The Signatory States to the Memorandum of Understanding on the Conservation and Management of Marine Turtles and their Habitats of the Indian Ocean and South-East Asia (IOSEA Marine Turtle MOU), at their Eighth Meeting in October 2019 in Da Nang, Vietnam, identified the need to continue activities to increase the visibility of issues related to illegal take and trade of marine turtles in the Indian Ocean and South-East Asian region.
What is the problem?
Five out of seven extant species of marine turtle are at a high risk of extinction according to the IUCN. In their baseline study “Global Conservation Priorities for Marine Turtles”, published in PLOS One in 2011, the IUCN Turtle Specialist Group members identified how marine turtle populations in the Indian Ocean region are at high risk of further decline. The most important threats to marine turtles in the Indian Ocean were bycatch in fisheries and direct take of turtles and their eggs, according to this study. These threats persist today.
Illegal take of marine turtles can assume various forms, from poaching of animals and eggs on nesting beaches to illegal take of animals at sea. Typically, Green and Leatherback Turtles are hunted for their meat; the Hawksbill Turtle is hunted for its carapace as the raw material for craftwork; while the eggs of Loggerhead and Olive Ridley Turtles are considered a delicacy. Turtle meat consumption reportedly still occurs in 75 per cent of IOSEA Signatory States, while trade in shell products seems to be predominant in countries of East Asia.
Poaching of Green and Hawksbill Turtles appears to be perpetrated mainly by Chinese and Vietnamese turtle fisheries operating in the ‘Coral Triangle’ area (especially in Indonesian, Malaysian and Philippine waters); and by local poachers particularly in the Western Indian Ocean (especially Kenya, Madagascar, and Mozambique).
Throughout the IOSEA region, markets appear to differ considerably in terms of demand, prices and trade volumes, as well as the nature of goods traded. The main regional trade route for whole turtles and turtle derivatives seems to originate in Indonesia, Malaysia and the Philippines. Such products are directed mainly towards East Asia, where mainland Chinese demand for turtle meat and medicine, and Japanese and Taiwanese demand for traditional crafts made of turtle scute (bekko) are reportedly on the rise.
Illegal trade of marine turtles is also known to occur in Madagascar and Mozambique. Kalimantan, Indonesia, was identified as an important source of eggs to supply Malaysia, particularly the state of Terengganu; but important egg collection activity has also been documented in many other countries, including Bangladesh, India, Kenya, Mozambique, the Philippines, Sri Lanka, and the United Republic of Tanzania.
What has been done to stop illegal trade?
Virtually all IOSEA countries have enacted legislation to prohibit direct take and domestic trade in turtles and turtle derivatives, with a number of countries having increased fines or tightened prohibitions in recent years. However, according to a 2019 CITES-led study, titled “Status, scope and trends of the legal and illegal international trade in marine turtles, its conservation impacts, management options and mitigation priorities” illegal take and trade remain widespread in all countries assessed. Within the IOSEA region, marine turtle trade in Madagascar and Mozambique, Indonesia, Malaysia and Viet Nam were assessed. Illegal trade for domestic use was found to be greater than international trade, whereas strong evidence for continued international illegal trade was found in the South-East Asia region. Challenges for enforcing existing legislation include: inadequate fines as a deterrent to illegal activity, a lack of harmonization of legislation across states/provinces, which induces domestic trade, insufficient funds and capacity for patrolling and enforcement activities.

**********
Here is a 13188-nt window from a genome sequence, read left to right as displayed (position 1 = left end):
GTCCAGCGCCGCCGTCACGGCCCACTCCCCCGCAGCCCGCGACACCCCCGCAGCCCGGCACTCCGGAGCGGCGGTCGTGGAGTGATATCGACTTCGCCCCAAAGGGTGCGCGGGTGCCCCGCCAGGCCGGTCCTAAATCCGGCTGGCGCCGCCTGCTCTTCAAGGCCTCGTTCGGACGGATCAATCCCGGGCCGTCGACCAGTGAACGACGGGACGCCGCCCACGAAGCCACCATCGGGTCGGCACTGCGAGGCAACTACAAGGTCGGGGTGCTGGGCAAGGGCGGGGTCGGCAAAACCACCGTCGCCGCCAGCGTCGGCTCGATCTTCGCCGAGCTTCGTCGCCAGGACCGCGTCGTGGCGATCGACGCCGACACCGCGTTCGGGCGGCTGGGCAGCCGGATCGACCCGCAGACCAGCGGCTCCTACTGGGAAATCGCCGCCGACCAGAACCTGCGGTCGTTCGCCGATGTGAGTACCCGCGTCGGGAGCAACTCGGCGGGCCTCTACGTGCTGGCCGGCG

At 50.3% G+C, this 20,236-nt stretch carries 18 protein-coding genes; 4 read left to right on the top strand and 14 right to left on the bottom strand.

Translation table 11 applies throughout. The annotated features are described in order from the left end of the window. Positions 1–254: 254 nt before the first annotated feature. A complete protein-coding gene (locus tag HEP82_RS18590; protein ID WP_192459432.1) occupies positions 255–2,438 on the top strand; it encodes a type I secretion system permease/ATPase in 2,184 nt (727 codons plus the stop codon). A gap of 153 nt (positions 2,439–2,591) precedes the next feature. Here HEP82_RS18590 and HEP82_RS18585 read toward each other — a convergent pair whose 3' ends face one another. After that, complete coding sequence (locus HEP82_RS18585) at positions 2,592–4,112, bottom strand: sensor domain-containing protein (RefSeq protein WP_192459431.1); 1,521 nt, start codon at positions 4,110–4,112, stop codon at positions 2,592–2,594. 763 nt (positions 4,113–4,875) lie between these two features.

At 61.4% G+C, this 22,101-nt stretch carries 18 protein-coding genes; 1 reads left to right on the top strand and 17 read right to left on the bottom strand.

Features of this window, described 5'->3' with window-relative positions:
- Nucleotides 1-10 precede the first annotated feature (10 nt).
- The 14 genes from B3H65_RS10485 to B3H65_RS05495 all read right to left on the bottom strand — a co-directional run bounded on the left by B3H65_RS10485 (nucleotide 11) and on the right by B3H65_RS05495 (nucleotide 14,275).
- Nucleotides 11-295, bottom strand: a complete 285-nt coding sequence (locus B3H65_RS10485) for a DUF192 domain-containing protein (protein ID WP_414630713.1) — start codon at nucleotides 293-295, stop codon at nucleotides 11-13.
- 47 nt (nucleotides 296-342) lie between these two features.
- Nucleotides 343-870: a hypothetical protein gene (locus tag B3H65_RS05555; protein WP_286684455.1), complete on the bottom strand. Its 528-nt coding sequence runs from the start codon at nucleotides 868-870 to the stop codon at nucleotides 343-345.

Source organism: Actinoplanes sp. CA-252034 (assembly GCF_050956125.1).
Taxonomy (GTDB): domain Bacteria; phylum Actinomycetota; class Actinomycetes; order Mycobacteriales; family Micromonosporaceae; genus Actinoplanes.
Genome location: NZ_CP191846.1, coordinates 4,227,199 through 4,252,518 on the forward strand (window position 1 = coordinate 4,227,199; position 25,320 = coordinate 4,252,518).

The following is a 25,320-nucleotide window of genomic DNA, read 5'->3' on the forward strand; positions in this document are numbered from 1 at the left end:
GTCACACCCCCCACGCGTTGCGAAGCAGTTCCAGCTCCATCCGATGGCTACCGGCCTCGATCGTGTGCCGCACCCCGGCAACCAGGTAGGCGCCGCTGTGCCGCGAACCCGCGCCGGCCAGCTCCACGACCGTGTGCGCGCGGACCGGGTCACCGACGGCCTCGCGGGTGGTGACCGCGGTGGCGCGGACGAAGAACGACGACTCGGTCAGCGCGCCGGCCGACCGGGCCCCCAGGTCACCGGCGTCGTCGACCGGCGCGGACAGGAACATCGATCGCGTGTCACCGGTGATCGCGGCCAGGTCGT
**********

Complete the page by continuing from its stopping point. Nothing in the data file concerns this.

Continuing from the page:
Mitigation measures to deter illegal take and trade include addressing the needs of local people through alternative livelihood projects, providing payment schemes and employment opportunities, raising awareness of turtle consumers on health risks and conservation impacts associated with consuming turtle products or buying other turtle products. However, these activities are still an exception rather than a rule and need to be strengthened throughout the region.
Wider regional cooperation in combatting illegal wildlife trade falls under the ambit of various intergovernmental organizations and networks, including CITES, Interpol, the ASEAN-Wildlife Enforcement Network, and the International Consortium on Combating Wildlife Crime (ICCWC). At its latest conference of the Parties, CITES adopted Decisions 18.210 - 18.217 on marine turtles ranging from research to a review of existing national legislation, which the Governments have to implement.
What you can do to help stop illegal trade?
Everyone can play a role in combatting crime committed in relation to marine turtles. This can be done, for instance, by engaging and supporting the work of some of the organizations, such as TRAFFIC and WWF, or simply by reporting crimes when they are witnessed. To that end, a few online tools, among them WildLeaks and WildScan (a free App), are now available to facilitate the investigation and prosecution of key actors in international crime networks.